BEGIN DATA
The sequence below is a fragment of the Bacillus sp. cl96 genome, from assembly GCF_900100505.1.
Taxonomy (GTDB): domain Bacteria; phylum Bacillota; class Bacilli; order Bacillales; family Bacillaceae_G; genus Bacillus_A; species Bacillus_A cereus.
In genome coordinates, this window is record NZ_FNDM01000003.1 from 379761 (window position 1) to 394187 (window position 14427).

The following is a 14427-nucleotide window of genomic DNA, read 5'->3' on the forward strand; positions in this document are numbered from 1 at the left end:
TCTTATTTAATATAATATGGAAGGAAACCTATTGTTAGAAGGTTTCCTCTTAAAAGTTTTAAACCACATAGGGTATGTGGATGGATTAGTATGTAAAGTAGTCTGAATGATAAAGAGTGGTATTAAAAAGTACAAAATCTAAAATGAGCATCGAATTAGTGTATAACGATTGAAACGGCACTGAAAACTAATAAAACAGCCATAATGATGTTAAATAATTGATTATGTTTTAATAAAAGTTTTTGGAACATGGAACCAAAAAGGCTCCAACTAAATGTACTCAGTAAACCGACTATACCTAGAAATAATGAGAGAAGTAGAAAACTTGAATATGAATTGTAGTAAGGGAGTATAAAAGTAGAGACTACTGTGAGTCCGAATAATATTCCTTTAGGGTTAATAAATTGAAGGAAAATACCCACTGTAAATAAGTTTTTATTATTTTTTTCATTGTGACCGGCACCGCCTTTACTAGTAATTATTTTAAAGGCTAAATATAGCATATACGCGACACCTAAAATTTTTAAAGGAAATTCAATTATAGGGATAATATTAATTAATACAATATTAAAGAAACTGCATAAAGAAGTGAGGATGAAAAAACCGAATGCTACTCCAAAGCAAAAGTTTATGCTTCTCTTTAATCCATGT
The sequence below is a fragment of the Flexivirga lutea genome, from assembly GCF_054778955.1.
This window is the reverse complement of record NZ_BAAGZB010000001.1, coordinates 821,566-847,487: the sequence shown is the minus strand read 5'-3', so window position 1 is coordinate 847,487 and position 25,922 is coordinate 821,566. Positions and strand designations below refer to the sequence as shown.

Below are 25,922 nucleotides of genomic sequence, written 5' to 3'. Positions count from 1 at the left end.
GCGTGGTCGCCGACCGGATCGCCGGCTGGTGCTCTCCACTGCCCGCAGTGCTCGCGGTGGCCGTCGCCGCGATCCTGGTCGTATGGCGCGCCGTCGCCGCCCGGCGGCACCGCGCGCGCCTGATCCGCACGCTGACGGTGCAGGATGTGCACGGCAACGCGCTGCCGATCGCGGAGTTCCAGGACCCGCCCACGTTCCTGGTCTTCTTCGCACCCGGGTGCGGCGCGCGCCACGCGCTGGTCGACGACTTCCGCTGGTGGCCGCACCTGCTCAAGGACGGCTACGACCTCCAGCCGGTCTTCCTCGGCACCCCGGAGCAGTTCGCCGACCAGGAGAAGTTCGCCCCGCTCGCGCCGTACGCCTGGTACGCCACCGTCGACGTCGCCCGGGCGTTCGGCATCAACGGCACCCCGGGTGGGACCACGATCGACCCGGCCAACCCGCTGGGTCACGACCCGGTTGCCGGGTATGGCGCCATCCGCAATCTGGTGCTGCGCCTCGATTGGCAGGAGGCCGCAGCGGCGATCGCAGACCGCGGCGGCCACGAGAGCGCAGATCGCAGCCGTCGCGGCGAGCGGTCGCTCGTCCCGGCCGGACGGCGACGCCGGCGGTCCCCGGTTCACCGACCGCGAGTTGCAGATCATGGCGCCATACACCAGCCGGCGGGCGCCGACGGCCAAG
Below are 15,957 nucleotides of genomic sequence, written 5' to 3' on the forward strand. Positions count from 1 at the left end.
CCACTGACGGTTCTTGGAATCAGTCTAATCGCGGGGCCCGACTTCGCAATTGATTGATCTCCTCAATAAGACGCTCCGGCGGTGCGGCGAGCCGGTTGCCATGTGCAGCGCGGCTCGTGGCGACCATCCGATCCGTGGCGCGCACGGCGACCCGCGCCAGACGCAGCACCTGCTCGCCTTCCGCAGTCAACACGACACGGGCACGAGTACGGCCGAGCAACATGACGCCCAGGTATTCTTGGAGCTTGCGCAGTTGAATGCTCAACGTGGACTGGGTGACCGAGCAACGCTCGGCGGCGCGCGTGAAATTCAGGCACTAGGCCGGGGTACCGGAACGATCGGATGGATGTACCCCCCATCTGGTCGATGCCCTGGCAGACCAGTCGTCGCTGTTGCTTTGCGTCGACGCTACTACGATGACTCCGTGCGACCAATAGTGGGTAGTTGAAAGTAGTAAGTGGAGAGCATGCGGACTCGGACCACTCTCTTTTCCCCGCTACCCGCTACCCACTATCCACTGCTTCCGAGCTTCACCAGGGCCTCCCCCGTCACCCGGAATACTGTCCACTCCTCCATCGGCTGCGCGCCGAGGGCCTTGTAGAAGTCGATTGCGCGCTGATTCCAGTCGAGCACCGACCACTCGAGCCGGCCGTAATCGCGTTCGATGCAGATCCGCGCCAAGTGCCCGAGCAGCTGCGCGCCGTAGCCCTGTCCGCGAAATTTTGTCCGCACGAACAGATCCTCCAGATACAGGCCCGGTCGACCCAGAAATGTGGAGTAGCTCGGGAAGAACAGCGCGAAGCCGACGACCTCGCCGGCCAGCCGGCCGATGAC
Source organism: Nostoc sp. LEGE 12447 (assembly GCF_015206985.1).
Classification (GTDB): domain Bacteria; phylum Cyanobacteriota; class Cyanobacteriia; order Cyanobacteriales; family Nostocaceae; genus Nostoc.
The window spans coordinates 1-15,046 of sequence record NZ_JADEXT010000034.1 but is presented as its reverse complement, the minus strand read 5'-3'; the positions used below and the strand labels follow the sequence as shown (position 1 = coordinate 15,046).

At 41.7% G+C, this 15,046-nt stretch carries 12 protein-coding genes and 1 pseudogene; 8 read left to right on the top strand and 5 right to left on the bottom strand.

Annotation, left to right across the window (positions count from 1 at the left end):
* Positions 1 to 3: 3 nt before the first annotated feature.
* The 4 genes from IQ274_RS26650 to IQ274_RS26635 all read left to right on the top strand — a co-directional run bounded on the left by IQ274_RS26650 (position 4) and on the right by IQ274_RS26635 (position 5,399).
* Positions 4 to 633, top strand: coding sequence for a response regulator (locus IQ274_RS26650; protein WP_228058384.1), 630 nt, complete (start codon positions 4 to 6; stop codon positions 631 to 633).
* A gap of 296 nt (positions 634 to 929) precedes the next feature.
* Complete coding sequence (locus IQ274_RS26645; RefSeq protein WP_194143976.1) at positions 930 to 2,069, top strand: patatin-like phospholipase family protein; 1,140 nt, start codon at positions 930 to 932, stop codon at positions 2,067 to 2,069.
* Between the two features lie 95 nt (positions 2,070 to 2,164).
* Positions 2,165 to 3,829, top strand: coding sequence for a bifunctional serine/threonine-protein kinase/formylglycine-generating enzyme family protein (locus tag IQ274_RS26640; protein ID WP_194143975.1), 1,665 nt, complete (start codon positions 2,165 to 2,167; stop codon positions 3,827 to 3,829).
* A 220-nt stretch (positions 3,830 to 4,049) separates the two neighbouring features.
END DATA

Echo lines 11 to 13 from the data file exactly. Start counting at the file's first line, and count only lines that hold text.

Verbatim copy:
CCACTGACGGTTCTTGGAATCAGTCTAATCGCGGGGCCCGACTTCGCAATTGATTGATCTCCTCAATAAGACGCTCCGGCGGTGCGGCGAGCCGGTTGCCATGTGCAGCGCGGCTCGTGGCGACCATCCGATCCGTGGCGCGCACGGCGACCCGCGCCAGACGCAGCACCTGCTCGCCTTCCGCAGTCAACACGACACGGGCACGAGTACGGCCGAGCAACATGACGCCCAGGTATTCTTGGAGCTTGCGCAGTTGAATGCTCAACGTGGACTGGGTGACCGAGCAACGCTCGGCGGCGCGCGTGAAATTCAGGCACTAGGCCGGGGTACCGGAACGATCGGATGGATGTACCCCCCATCTGGTCGATGCCCTGGCAGACCAGTCGTCGCTGTTGCTTTGCGTCGACGCTACTACGATGACTCCGTGCGACCAATAGTGGGTAGTTGAAAGTAGTAAGTGGAGAGCATGCGGACTCGGACCACTCTCTTTTCCCCGCTACCCGCTACCCACTATCCACTGCTTCCGAGCTTCACCAGGGCCTCCCCCGTCACCCGGAATACTGTCCACTCCTCCATCGGCTGCGCGCCGAGGGCCTTGTAGAAGTCGATTGCGCGCTGATTCCAGTCGAGCACCGACCACTCGAGCCGGCCGTAATCGCGTTCGATGCAGATCCGCGCCAAGTGCCCGAGCAGCTGCGCGCCGTAGCCCTGTCCGCGAAATTTTGTCCGCACGAACAGATCCTCCAGATACAGGCCCGGTCGACCCAGAAATGTGGAGTAGCTCGGGAAGAACAGCGCGAAGCCGACGACCTCGCCGGCCAGCCGGCCGATGAC
Source organism: Nostoc sp. LEGE 12447 (assembly GCF_015206985.1).
Classification (GTDB): domain Bacteria; phylum Cyanobacteriota; class Cyanobacteriia; order Cyanobacteriales; family Nostocaceae; genus Nostoc.